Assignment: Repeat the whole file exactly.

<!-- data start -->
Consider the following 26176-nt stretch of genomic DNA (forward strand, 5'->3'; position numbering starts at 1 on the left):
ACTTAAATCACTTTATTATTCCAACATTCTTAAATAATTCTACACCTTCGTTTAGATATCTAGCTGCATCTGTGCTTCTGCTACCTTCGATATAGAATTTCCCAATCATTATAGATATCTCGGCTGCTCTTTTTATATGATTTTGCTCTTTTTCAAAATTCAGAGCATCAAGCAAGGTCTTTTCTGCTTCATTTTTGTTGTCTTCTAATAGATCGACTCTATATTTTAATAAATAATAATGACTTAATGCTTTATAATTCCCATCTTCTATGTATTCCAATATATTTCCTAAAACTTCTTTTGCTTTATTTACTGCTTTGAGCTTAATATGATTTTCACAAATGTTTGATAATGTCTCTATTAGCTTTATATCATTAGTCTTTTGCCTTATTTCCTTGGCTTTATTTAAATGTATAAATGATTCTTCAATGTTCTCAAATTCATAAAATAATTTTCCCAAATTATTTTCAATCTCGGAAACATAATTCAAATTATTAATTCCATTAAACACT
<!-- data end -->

Consider the following 26176-nt stretch of genomic DNA (forward strand, 5'->3'; position numbering starts at 1 on the left):
ACTTAAATCACTTTATTATTCCAACATTCTTAAATAATTCTACACCTTCGTTTAGATATCTAGCTGCATCTGTGCTTCTGCTACCTTCGATATAGAATTTCCCAATCATTATAGATATCTCGGCTGCTCTTTTTATATGATTTTGCTCTTTTTCAAAATTCAGAGCATCAAGCAAGGTCTTTTCTGCTTCATTTTTGTTGTCTTCTAATAGATCGACTCTATATTTTAATAAATAATAATGACTTAATGCTTTATAATTCCCATCTTCTATGTATTCCAATATATTTCCTAAAACTTCTTTTGCTTTATTTACTGCTTTGAGCTTAATATGATTTTCACAAATGTTTGATAATGTCTCTATTAGCTTTATATCATTAGTCTTTTGCCTTATTTCCTTGGCTTTATTTAAATGTATAAATGATTCTTCAATGTTCTCAAATTCATAAAATAATTTTCCCAAATTATTTTCAATCTCGGAAACATAATTCAAATTATTAATTCCATTAAACACT